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The Paris Terror Attacks Remind Us That ISIS Needs Our Help to Survive – Resilient Corporation December 20, 2015

Posted by tkcollier in Geopolitics, In The News, Religion.
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This dream of absolute disconnection from an “evil world” is what all fundamentalists (religious and secular) seek as their collective salvation. In the not too-distant past, such disconnects were far simpler to achieve: head to some desolate place beyond marked borders, plant your flag, and fight off anyone who dared to trespass. This is why religions – as a rule – have always burned hottest along frontiers.

But that’s the thing with globalization: it engulfs frontiers, reformatting local cultures at a disorienting speed. Alongside all those networks arrive unprecedented economic opportunities that have – over the past half century – shrunken the share of humanity suffering extreme poverty to an all-time low of 10 percent. But that global force of change creates enormous local frictions, unleashing all manner of social tensions, civil strife, political revolutions, and extremist movements – all of which put people on the move and further accelerate globalization’s blending dynamics. It’s one thing for your world to be transformed by my networks, but quite another if that process drives you to my doorstep in search of your better life.

Discarded refugee life vests

Discarded refugee life vests

But that’s exactly what continues to happen. Muslims fleeing the Middle East and North Africa for Europe and North America don’t seek to replicate in these new environments the harsh life they left behind. Yes, they want to retain their cultural and religious identities amidst this disorienting transition, but who wouldn’t? The key point is that they seek the combination of social peace, political freedom, and economic opportunity that only a pluralistic, diverse nation-state can provide. These people aren’t seeking refuge in authoritarian regimes; they’re seeking legitimate sanctuary in countries whose capacity for tolerance ensures it. So, again, when we unduly oppress Muslims within our ranks, we essentially endorse ISIS’ message of intolerance and apartheid. We feed their strength while dissipating our own.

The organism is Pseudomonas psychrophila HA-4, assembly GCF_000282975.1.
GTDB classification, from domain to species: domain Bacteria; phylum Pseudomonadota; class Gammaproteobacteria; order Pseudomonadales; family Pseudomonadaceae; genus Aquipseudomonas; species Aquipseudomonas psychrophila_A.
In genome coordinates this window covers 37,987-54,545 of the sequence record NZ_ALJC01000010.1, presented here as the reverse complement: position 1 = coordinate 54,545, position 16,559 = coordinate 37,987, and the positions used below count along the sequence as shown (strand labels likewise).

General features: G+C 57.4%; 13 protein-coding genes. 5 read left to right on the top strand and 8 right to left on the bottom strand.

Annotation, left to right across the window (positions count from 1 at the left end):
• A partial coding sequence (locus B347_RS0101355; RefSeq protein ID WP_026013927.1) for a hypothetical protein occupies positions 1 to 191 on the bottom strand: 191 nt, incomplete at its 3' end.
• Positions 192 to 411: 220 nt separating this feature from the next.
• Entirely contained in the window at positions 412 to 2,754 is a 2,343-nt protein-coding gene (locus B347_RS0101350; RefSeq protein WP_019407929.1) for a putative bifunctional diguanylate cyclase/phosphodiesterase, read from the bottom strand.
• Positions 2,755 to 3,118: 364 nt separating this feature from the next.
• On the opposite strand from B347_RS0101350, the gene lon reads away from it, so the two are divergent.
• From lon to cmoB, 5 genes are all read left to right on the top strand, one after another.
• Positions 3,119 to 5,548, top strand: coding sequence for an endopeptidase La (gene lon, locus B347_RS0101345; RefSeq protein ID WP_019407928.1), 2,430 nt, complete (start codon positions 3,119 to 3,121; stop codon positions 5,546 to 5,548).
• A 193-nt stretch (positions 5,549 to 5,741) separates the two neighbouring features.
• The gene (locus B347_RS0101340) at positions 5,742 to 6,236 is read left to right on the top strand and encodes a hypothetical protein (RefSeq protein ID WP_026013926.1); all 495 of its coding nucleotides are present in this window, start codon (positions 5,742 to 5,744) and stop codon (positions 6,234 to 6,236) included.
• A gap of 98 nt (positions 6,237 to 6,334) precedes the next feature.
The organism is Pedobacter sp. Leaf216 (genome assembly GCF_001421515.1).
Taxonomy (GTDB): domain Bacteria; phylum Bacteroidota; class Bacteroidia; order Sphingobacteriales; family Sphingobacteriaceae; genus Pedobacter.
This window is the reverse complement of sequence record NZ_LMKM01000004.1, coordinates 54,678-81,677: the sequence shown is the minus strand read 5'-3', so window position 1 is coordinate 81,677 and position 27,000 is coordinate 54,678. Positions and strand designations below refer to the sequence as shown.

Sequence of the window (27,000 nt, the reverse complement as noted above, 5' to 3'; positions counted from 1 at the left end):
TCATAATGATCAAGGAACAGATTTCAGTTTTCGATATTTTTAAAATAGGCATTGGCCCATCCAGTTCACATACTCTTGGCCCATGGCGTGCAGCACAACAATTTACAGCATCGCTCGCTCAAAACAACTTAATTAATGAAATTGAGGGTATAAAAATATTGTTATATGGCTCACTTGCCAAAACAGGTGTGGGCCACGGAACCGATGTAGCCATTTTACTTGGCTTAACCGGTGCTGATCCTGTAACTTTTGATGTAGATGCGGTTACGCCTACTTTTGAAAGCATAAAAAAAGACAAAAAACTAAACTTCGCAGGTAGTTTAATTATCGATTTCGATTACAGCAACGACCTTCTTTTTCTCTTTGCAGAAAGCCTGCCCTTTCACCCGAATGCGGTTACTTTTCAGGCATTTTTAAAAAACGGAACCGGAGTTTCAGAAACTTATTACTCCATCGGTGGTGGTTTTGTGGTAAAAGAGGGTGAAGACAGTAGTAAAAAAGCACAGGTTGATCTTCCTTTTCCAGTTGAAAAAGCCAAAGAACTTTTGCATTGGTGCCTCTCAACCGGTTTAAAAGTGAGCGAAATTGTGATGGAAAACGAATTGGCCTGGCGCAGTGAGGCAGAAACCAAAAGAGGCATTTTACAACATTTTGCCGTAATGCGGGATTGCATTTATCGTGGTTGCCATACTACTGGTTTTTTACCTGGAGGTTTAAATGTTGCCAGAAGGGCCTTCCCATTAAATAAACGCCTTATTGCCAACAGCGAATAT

In the end, it’s our diversity that renders our nations truly resilient. Indeed, that melting-pot mindset defines these United States – the world’s oldest and most successful multinational union. It’s what makes us resilient in the face of all the vulnerabilities that our open societies present to our enemies as logical targets. The West can – and should – never hope to harden itself sufficiently to withstand any attack without suffering internal perturbations. We cannot firewall ourselves off from this wonderful world of our creating and still thrive.